Update: Boys' play sparks disaster
Two boys using a magnesium stick and a knife to strike sparks started more of a fire than they intended to Thursday afternoon, June 4.
The sparks ignited a cluster of cottonwood seeds on a sidewalk next to the Ronald and Marian Sake residence at 1808 Willow Drive.
From there, the fire quickly spread to the dry grass in the Sakes' back yard, set a brush pile ablaze, exploded a five-gallon gas can, and continued on to the house.
An hour later, the split-level house that the Sakes have called home for many years stood in ruin.
Hudson Police Chief Marty Jensen said Tuesday that the 13- and 7-year-old boys who started the fire won't be charged with a crime.
"It wasn't arson. It wasn't intentional. They were just being kids, and being a little careless when they were doing it," said Jensen.
He indicated that a lawsuit will likely result from the fire, however.
"Obviously, it will be something that the Sakes and the parents of the (boys) will have to take care of," he said.
The police chief said cottonwood seeds covered much of the sidewalk and surrounding lawns when the boys were playing with the fire starter. The sidewalk runs mid-block between residential properties, connecting Willow and Chestnut drives, in the neighborhood northeast of Hudson High School.
Jensen said the boys tried to put out the fire and ran to get their father to help with the effort, too. They also banged on the front door of the house in an attempt to get anyone inside to come out.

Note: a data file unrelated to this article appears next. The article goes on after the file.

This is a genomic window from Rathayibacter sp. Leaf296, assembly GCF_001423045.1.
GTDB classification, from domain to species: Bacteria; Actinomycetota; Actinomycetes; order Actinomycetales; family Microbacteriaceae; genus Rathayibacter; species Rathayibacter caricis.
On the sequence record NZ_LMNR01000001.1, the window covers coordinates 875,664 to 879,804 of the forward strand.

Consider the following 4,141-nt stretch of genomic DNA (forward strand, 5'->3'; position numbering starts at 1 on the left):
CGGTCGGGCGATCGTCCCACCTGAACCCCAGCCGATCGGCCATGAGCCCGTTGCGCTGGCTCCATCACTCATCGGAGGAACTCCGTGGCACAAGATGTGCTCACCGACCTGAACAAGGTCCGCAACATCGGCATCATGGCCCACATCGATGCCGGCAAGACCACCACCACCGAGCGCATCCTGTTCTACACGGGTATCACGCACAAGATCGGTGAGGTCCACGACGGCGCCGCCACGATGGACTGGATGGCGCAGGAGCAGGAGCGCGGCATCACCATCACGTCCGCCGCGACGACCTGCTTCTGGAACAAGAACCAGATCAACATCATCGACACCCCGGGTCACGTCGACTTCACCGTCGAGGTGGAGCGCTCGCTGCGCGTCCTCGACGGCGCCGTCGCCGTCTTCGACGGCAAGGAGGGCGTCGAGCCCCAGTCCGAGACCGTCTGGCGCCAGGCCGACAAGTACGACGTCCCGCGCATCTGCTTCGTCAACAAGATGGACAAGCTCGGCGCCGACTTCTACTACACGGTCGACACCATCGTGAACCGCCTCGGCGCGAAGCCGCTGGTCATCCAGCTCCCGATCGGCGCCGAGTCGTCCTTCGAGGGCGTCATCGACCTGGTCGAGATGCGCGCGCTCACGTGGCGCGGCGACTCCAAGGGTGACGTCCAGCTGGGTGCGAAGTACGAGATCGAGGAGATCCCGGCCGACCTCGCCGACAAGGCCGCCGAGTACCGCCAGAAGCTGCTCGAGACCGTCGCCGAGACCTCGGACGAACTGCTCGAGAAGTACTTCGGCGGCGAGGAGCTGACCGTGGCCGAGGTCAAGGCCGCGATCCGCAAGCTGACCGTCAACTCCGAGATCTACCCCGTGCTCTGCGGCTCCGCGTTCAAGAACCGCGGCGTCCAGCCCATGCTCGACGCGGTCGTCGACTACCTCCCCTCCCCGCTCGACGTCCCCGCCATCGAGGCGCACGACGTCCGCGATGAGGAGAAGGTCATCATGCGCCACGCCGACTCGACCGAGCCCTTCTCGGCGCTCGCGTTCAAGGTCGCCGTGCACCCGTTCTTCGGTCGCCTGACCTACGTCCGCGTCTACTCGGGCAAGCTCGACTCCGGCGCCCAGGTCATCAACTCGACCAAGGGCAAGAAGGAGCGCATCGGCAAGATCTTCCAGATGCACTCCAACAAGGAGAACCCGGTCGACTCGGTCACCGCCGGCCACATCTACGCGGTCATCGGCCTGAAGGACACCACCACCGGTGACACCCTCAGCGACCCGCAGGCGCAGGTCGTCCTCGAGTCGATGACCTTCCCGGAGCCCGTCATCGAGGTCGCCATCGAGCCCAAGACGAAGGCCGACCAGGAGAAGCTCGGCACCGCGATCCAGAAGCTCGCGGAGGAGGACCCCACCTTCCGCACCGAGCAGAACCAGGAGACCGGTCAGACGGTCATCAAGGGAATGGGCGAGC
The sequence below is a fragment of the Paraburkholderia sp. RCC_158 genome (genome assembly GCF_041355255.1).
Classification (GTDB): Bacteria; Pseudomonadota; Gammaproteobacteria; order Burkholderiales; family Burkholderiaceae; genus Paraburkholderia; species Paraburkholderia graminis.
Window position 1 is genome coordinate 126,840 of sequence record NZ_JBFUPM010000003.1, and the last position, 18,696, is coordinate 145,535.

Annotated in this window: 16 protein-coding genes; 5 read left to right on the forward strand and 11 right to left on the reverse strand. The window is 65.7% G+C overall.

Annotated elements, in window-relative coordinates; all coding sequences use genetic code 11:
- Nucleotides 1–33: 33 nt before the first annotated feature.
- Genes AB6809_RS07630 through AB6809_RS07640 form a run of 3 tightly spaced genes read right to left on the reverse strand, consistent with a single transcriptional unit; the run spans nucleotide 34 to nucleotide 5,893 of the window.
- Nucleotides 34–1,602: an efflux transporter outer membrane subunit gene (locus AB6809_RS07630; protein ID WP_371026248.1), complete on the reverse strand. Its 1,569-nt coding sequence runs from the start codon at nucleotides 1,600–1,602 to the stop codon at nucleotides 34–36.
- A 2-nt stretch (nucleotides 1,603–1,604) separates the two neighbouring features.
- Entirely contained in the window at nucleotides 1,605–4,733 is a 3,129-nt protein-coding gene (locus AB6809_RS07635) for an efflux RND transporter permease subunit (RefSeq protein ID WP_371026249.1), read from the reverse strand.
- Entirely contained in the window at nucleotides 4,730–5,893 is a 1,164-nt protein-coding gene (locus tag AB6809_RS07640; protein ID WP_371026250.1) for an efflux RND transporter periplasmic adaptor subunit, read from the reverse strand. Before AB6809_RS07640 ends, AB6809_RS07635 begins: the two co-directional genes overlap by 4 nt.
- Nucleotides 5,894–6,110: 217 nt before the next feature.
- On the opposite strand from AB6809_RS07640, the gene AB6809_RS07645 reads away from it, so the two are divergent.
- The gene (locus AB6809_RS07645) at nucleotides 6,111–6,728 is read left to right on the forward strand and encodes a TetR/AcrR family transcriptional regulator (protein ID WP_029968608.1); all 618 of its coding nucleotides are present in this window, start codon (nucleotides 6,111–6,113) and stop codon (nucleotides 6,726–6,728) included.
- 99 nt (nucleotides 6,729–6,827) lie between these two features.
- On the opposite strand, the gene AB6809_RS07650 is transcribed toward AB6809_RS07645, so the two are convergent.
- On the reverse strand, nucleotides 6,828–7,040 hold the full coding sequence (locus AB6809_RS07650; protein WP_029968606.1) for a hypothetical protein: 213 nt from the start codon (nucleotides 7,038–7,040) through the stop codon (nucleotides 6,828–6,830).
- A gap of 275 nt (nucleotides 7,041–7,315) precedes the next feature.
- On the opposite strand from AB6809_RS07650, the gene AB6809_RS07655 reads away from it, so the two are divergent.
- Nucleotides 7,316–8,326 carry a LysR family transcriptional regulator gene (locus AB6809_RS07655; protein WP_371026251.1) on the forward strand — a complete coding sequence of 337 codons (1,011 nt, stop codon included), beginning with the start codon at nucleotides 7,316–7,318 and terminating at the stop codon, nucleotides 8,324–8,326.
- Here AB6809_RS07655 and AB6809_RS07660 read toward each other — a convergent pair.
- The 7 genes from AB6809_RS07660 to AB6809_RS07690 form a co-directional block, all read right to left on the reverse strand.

Marian Sake was in the house, and eventually responded to the knocking by the boys and another neighbor, according to Fire Chief Jim Frye. Ronald Sake was said to be at a local store.
"The youths first tried to put out the fire by themselves. It turned into a disaster after that. You always need to call 911 first," Frye commented.
Jensen said the Hudson Fire Department was already rolling up to the scene by the time boys' father called 911.
Nick Reitano, whose parents' back yard abuts the Sakes' back yard, was the first to report the fire at 3:10 p.m. The eighth-grader noticed bushes bordering the Sakes' yard on fire.
Frye said the fire spread rapidly in the dry conditions, and that the gas can explosion increased its speed and intensity all the more.
Black smoke was rolling from the back of the residence when firefighters arrived. Shortly after, flames could be seen leaping high into the air from the rear of the attached two-car garage.
Half an hour into the firefighting effort, the roof of the garage had collapsed.
Firefighters would extinguish flames with a fire hose in one place, only to have them leap up in another spot minutes later.
They appeared to be battling flames inside the split-level house an hour into the effort.
"I would say it's totaled," Frye said of the residence the day after the fire. "But we saved a lot of their belongings, which were in the front half of the house."
The front part of the home is still standing.
Jensen said he understood that the Sakes, believed to be in their late 60s or early 70s, are staying with a son.
The Hudson Fire Department was assisted by the Roberts, St. Joseph, Lower St. Croix Valley and Bayport departments. River Falls firefighters stood by at the Hudson station in case another call came in while Hudson firefighters were busy battling the house fire.
Hudson firefighters were on the scene until 7:23 p.m.
Conditions were extremely dry in the Hudson area prior to the daylong rain that fell on Saturday.
Frye said the fire department's brush truck was at a grass fire at Cherry Circle and Fourth Street in North Hudson when the call came in for the Sake fire.
The department hadn't finished mopping up the Sake fire when it was dispatched to another grass fire at Daily Road and County A in the town of Hudson.
The conditions prompted Frye to impose a ban on outdoor burning on Friday. The ban was lifted following the weekend's rain.